Greenology: Island Biogeography Theory
January 29, 2008
This info is paraphrased from Corridor Ecology by Hilty, Lidicker, & Merenlender at Island Press 2006.
Island biogeography theory was coined by MacArthur and Wilson in the 1960s. They developed a method to determine species richness (the amount of species) on islands. They proposed that island size and distance from the mainland were the two most important factors.
Islands closer to the mainland will have more species richness, because in theory there is a higher probability of successful migrations over shorter distances. Also, the larger islands will have more species richness, because in theory large islands contain more resources, habitats, and niches.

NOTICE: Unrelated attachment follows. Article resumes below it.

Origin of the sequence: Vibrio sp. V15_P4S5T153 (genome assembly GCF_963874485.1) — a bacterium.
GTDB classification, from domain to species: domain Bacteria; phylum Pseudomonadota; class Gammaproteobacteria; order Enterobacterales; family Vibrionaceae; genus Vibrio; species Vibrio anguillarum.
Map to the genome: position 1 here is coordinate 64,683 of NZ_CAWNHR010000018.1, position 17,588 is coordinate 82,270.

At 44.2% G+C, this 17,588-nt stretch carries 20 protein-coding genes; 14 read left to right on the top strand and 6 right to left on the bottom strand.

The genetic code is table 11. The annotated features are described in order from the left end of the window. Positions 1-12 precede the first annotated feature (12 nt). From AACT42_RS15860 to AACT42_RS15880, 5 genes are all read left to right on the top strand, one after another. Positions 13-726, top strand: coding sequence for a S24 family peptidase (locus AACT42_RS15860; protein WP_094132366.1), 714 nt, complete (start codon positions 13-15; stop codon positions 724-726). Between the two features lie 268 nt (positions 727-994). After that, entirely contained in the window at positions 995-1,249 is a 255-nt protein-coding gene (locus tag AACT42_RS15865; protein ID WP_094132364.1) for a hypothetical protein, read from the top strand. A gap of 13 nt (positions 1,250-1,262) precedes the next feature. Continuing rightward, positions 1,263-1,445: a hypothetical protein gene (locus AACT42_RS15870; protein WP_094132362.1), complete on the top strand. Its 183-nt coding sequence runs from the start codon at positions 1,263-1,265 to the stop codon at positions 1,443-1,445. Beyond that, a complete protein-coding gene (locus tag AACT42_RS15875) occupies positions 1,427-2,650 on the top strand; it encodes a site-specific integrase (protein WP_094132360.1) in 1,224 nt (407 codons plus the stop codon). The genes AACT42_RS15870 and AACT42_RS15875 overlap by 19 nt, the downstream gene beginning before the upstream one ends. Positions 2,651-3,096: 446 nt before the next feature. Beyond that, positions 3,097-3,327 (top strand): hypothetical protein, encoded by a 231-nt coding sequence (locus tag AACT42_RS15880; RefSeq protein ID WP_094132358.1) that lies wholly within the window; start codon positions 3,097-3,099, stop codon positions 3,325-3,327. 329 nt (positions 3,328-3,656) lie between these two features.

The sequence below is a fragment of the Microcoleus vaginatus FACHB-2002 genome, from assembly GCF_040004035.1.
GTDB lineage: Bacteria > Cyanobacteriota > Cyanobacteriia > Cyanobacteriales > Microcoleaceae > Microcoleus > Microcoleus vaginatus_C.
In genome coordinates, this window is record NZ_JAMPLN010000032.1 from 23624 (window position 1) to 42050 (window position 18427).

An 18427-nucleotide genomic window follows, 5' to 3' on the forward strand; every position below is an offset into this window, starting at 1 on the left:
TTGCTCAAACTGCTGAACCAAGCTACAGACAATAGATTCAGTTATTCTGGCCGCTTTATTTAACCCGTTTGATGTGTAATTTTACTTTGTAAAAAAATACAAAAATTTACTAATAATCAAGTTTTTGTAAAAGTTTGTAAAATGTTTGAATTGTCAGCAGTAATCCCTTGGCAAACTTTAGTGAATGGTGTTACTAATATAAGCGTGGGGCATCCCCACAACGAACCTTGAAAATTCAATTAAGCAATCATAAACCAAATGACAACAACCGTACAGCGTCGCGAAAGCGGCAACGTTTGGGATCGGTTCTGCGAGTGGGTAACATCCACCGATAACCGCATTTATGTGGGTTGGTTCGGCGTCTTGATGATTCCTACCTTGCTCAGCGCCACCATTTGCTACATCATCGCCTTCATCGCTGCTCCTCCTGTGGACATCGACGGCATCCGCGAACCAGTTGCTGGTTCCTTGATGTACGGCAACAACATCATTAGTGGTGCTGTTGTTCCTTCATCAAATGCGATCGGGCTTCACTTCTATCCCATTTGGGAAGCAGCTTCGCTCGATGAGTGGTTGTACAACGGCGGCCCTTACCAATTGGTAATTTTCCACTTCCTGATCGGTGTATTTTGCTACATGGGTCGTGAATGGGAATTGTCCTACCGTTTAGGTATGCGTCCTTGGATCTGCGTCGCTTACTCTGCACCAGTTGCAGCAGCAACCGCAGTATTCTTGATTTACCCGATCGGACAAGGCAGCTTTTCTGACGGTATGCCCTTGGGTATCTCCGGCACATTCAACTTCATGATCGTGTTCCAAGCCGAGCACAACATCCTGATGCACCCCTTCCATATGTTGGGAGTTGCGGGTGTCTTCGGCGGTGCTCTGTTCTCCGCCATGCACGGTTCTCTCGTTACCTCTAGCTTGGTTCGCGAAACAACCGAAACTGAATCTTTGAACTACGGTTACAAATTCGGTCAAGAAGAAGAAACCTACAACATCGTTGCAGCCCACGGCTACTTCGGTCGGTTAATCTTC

The theory is not limited to actual islands and is applicable to any suitable habitat surrounded by unsuitable matrix space. Island-like habitats include mountaintops surrounded by deserts, lakes surrounded by dry land, forest fragments surrounded by subdivisions, and prairies surrounded by farmland.
Figure 1 from http://ocw.tufts.edu/data/5/241030/72026_medium.jpg